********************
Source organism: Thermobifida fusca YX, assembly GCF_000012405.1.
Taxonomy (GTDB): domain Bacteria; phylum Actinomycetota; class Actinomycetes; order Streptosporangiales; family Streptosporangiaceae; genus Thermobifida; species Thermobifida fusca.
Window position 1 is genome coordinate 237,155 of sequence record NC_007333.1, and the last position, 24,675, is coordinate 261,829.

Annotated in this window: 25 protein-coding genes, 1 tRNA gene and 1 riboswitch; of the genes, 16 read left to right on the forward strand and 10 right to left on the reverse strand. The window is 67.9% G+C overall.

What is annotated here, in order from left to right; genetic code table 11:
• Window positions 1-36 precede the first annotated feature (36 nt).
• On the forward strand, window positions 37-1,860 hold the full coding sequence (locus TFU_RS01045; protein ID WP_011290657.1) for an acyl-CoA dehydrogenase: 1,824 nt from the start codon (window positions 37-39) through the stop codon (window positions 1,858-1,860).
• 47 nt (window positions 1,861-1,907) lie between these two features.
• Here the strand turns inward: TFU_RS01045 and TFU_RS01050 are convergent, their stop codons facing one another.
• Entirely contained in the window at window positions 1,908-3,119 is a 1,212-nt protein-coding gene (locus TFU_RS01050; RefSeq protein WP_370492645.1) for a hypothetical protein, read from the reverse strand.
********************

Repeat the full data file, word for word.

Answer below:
Source organism: Thermobifida fusca YX, assembly GCF_000012405.1.
Taxonomy (GTDB): domain Bacteria; phylum Actinomycetota; class Actinomycetes; order Streptosporangiales; family Streptosporangiaceae; genus Thermobifida; species Thermobifida fusca.
Window position 1 is genome coordinate 237,155 of sequence record NC_007333.1, and the last position, 24,675, is coordinate 261,829.

Annotated in this window: 25 protein-coding genes, 1 tRNA gene and 1 riboswitch; of the genes, 16 read left to right on the forward strand and 10 right to left on the reverse strand. The window is 67.9% G+C overall.

What is annotated here, in order from left to right; genetic code table 11:
• Window positions 1-36 precede the first annotated feature (36 nt).
• On the forward strand, window positions 37-1,860 hold the full coding sequence (locus TFU_RS01045; protein ID WP_011290657.1) for an acyl-CoA dehydrogenase: 1,824 nt from the start codon (window positions 37-39) through the stop codon (window positions 1,858-1,860).
• 47 nt (window positions 1,861-1,907) lie between these two features.
• Here the strand turns inward: TFU_RS01045 and TFU_RS01050 are convergent, their stop codons facing one another.
• Entirely contained in the window at window positions 1,908-3,119 is a 1,212-nt protein-coding gene (locus TFU_RS01050; RefSeq protein WP_370492645.1) for a hypothetical protein, read from the reverse strand.